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    $\begingroup$ You're correct, but not everyone realizes - I've seen it happen before, a couple of times. $\endgroup$ – Glen_b Oct 31 '16 at 15:54
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If your data (to be predicted) is pure fractions/percentages, then logistic regression is not really appropriate.

The closest continuous analogue would probably be to assume the data is logit-normal. I have done this before in similar situations and gotten reasonable results (however my "ad hoc" approach was not really statistically rigorous).

In the more statistically rigorous GLM framework, you could still use a logit link function as in logistic regression, but the (conditional) data distribution will no longer be Bernoulli distributed. As you hint in your last point, beta regression is probably the most common approach for predicting a fraction/percentage (i.e. you assume a Beta distribution rather than a logit-normal). This would certainly be more appropriate than logistic regression, and I imagine it should be straightforward in R (which I do not use, so YMMV).

The second factor to consider though, as mentioned in the comments, is the possibility of using the raw counts rather than the percentages. This will affect the relative uncertainty of your data, e.g. $0.5=\frac{1}{2}=\frac{500}{1000}$ but the second ratio has much less uncertainty than the first. So if you can use the raw counts that approach should be strongly preferred!

For integer count data, possible distributions would be Binomial or Poisson. For continuous "count" (i.e. non-negative weight) data, a Gamma distribution could be appropriate. (Note that the Beta distribution can be interpreted as the mixing-fraction for a binary mixture of two Gamma-distributed components.)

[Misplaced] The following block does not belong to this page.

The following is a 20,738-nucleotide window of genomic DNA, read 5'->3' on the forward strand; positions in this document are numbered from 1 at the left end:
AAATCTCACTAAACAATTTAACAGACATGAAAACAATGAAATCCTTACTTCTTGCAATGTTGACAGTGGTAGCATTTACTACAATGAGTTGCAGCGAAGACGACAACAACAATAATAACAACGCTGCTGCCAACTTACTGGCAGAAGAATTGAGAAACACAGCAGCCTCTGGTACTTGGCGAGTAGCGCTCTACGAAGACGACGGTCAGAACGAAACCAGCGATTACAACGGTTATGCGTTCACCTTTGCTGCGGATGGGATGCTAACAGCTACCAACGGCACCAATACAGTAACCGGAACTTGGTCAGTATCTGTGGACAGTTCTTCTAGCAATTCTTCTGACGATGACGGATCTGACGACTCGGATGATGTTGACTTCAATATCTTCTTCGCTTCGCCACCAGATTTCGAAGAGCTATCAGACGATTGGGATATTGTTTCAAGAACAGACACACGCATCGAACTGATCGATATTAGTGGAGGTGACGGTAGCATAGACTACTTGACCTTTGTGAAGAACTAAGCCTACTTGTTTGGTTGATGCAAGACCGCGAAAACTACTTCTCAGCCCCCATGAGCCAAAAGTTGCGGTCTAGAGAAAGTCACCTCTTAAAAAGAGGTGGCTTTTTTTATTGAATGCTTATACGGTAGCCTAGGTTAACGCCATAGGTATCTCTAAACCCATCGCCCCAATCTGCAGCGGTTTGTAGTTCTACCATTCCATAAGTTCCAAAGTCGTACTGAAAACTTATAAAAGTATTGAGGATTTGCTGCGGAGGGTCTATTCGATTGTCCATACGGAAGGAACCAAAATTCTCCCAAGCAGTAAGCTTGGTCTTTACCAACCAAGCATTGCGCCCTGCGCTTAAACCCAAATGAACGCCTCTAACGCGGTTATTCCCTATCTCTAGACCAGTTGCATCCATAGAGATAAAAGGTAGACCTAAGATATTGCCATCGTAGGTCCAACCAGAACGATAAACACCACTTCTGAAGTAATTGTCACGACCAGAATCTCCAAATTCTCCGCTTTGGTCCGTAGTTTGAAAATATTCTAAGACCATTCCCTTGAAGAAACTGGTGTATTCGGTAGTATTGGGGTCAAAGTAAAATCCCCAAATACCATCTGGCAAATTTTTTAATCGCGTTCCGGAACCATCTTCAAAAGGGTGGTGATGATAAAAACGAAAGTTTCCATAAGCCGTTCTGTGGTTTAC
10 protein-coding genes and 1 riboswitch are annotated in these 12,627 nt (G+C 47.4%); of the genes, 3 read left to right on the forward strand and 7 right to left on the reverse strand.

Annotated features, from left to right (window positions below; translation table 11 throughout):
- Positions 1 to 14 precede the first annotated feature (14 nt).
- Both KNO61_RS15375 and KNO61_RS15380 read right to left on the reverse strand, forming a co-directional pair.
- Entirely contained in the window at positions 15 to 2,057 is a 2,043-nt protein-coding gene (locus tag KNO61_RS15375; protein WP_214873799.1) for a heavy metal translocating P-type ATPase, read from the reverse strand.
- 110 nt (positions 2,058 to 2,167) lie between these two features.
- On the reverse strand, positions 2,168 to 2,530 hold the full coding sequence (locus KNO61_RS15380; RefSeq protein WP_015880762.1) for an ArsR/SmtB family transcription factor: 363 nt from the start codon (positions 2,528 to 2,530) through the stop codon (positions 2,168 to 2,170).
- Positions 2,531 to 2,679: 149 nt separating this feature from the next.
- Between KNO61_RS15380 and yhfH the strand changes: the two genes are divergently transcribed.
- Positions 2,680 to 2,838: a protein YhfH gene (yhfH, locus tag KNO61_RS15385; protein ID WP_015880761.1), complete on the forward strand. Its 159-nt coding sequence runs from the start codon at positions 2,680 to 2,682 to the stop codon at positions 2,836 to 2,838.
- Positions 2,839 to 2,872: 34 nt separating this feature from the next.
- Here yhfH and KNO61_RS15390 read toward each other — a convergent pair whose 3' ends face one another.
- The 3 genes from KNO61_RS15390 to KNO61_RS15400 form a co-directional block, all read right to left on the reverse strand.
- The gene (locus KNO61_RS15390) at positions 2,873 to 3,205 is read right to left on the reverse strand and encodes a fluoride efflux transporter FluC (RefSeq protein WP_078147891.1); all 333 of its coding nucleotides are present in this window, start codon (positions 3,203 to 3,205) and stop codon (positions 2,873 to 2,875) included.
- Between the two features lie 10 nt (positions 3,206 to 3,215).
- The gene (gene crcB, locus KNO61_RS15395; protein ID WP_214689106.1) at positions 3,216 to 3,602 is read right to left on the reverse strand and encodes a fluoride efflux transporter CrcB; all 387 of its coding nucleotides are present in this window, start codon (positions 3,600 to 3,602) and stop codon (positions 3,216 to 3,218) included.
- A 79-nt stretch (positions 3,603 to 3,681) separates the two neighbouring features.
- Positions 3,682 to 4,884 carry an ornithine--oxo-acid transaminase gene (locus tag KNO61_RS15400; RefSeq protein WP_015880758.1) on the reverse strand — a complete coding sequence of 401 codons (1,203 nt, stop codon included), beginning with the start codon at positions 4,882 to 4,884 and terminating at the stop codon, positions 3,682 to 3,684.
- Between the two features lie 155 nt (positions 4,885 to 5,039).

In the count case you can model the two "component-counts" as your primary variables, i.e. if $y=\frac{A}{A+B}$ then you can model $A[x]$ and $B[x]$. Or you could model $A$ and the "total mass" $C=A+B$, depending on the relative correlations. For example if $C$ is relatively constant, $B$ will be strongly correlated to $A$, so $C$ may be a better 2nd variable to target, i.e. more independent.

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  • $\begingroup$ thanks, great answer - couldn't read about logit-normal until now, but it seems very interesting. Also the practical advice on how to build a model when I have raw data is appreciated - for now I don't (see comments to my question), but it's interesting anyway. Just a question - in the GLM framework you say I could use a logit link function and a Beta conditional data distribution. I think you mean a conditional error distribution, right? In the usual regression framework we're not concerned with the distribution of $y$ and of the $x$, but with the distribution of the residuals. Right? $\endgroup$ – DeltaIV Dec 17 '16 at 12:06
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    $\begingroup$ As I understand GLM, you assume a conditional data distribution $y\mid{x}$ and model its mean $\mathbb{E}[y\mid{x}]$ using a linear predictor transformed by the (inverse) link function $g^{-1}[Ax]$. In the Gaussian case you can think of the errors $y-\mathbb{E}[y\mid{x}]$ as stationary. But in general the conditional scale (e.g. standard deviation) of the error may depend on the conditional mean of the data. Not sure if this helps (and I may be wrong!) $\endgroup$ – GeoMatt22 Dec 17 '16 at 15:06